The first time Gokh Alshaif took the ACT college-entrance exam, she got a 21. Knowing how important the scores were, she wanted help to do better — but didn’t want to pay. So Alshaif opted for free Saturday sessions at Arvin High School with some of her teachers. After four workshops — two for the ACT and two for the SAT — Alshaif took both tests again. This time, she got a 26. Her grades improved, too. “I didn’t really think that paying for something was going to be totally different than something I could get for free,” said Alshaif, who is going to Cal State Bakersfield . What’s the right path for you or your kid? A recent study — and local reaction to it — provides some clues.


A study commissioned by the National Association for College Admission Counseling shows average gains from commercial test preparation are about 30 points on the SAT and one point on the ACT, much lower than companies advertise. But, said Derek Briggs, author of the study and associate professor at the University of Colorado, Boulder, about 40 percent of admissions counselors from across the country say even small gains can significantly increase a student’s chance of admission. Briggs said determining whether to take a course depends on the student and financial resources available. A student’s score beforehand also plays a part. Students that already have low SAT and ACT scores will not see a big increase, regardless of the cost or type of course, he said. The lower the score, the less of a difference a 20-point increase will make. But for students with high scores competing for selective schools, 20 points can make a big difference, he said. “The effects (of a course) are smaller than what the public is likely to think,” Briggs said. “Even though they are small, for some students it might matter.” Katie Price, president of the Kern High School District Counseling Association, suggests students try free or less-expensive preparation methods first. Price said a class probably isn’t necessary for good test takers. For students intimidated by the testing process, preparation may give them more confidence, she said. “Some kids have test anxiety,” Price said. “They need to do all they can so they can walk in feeling comfortable before such a high-stakes test.”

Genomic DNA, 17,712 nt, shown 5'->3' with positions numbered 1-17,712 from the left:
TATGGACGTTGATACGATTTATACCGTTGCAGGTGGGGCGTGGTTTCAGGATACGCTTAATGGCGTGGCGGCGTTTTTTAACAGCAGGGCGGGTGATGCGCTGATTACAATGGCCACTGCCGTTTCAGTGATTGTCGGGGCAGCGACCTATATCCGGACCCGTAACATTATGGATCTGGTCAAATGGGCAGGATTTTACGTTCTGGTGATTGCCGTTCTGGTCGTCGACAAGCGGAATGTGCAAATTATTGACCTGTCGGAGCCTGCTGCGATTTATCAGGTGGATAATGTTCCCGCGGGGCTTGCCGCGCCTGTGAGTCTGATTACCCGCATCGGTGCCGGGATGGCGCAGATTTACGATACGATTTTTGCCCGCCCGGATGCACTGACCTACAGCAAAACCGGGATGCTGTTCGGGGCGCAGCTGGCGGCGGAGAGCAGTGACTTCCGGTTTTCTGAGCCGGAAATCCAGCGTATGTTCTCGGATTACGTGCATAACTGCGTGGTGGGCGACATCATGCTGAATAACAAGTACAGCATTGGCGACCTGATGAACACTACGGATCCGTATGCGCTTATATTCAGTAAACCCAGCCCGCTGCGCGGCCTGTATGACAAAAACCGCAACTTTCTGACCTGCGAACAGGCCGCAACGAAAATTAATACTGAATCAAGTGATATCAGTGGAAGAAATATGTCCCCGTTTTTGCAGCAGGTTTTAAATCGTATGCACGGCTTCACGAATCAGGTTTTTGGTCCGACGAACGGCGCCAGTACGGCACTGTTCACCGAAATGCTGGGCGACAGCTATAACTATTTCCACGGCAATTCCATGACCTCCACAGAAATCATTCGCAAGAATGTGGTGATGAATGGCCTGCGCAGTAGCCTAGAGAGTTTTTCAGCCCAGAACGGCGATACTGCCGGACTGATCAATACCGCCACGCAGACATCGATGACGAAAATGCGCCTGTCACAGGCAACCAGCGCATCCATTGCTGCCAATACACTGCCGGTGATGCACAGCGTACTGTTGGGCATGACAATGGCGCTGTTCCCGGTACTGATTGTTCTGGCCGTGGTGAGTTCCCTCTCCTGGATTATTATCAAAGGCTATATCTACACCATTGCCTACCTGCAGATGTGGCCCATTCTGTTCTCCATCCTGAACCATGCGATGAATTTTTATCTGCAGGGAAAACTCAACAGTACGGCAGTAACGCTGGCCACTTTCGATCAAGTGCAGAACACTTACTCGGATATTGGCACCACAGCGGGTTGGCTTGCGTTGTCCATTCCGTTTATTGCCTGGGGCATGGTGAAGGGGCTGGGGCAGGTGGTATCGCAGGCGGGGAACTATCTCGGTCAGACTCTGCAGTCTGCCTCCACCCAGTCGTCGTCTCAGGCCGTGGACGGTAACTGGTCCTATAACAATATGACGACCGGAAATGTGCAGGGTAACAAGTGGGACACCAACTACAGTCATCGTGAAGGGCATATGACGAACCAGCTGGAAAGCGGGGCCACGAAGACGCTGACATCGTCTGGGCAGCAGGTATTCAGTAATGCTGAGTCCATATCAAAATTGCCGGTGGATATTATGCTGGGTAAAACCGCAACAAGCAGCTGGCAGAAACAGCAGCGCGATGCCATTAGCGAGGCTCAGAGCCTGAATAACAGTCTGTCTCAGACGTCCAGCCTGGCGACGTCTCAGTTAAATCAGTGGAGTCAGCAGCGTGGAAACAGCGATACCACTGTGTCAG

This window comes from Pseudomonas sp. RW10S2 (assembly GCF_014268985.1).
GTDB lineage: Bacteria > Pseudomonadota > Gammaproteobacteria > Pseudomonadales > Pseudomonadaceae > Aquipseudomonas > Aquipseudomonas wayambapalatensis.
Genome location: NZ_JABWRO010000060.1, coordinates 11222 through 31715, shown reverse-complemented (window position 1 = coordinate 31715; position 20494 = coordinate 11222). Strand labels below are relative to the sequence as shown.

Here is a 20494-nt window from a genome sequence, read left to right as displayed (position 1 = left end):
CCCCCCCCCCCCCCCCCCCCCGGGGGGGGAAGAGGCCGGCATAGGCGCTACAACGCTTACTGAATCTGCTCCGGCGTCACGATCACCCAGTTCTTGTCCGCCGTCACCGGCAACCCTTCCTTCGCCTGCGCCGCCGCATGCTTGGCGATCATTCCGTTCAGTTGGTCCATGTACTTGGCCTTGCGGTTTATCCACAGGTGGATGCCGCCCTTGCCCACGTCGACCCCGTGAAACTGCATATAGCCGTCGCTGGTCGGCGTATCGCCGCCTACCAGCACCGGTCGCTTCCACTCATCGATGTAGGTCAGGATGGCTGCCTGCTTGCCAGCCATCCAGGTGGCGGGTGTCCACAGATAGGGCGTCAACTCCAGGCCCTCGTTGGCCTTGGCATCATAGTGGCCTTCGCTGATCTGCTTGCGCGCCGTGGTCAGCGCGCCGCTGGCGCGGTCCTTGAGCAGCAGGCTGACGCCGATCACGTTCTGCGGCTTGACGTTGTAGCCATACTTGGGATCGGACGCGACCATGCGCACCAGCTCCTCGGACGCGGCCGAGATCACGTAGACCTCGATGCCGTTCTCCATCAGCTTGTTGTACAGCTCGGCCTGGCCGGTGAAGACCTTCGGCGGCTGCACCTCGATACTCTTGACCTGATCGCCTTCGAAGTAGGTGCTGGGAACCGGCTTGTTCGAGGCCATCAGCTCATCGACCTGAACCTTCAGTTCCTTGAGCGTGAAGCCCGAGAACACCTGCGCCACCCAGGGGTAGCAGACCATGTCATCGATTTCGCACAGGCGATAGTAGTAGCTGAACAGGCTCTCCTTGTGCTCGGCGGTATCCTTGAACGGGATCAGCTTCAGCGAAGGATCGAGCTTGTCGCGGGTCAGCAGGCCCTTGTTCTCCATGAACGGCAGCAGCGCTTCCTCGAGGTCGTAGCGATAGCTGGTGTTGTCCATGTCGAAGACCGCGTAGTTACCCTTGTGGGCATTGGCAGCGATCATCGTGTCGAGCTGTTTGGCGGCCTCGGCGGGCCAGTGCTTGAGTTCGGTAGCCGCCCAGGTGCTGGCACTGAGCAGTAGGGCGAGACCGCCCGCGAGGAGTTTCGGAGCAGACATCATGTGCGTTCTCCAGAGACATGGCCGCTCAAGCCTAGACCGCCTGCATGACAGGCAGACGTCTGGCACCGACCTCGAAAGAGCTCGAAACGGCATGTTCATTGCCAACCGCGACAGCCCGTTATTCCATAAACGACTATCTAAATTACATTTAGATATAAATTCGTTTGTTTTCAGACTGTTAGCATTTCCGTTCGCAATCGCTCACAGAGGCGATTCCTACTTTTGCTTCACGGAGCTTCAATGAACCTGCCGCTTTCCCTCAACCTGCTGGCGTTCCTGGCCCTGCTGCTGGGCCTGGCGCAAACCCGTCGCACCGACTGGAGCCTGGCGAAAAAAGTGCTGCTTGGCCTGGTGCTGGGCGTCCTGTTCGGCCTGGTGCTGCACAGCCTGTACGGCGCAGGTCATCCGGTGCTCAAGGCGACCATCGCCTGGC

Frank Ramirez, southern region admissions officer at the University of California, Merced, said SAT and ACT scores factor into a comprehensive review, which looks at grade-point average, community service, extra curricular activities, high school courseload and personal statement. “We look at it as a whole,” Ramirez said. “We encourage students to do as best they can in every category. There will be categories they excel in which will offset the ones they are weaker in.” Test scores can also exempt students from classes or get them into honors programs, said Kathy Miller, director of public affairs and communications at CSUB. “It really advances your college career,” she said. “Students should absolutely spend as much time as they can preparing for those tests.”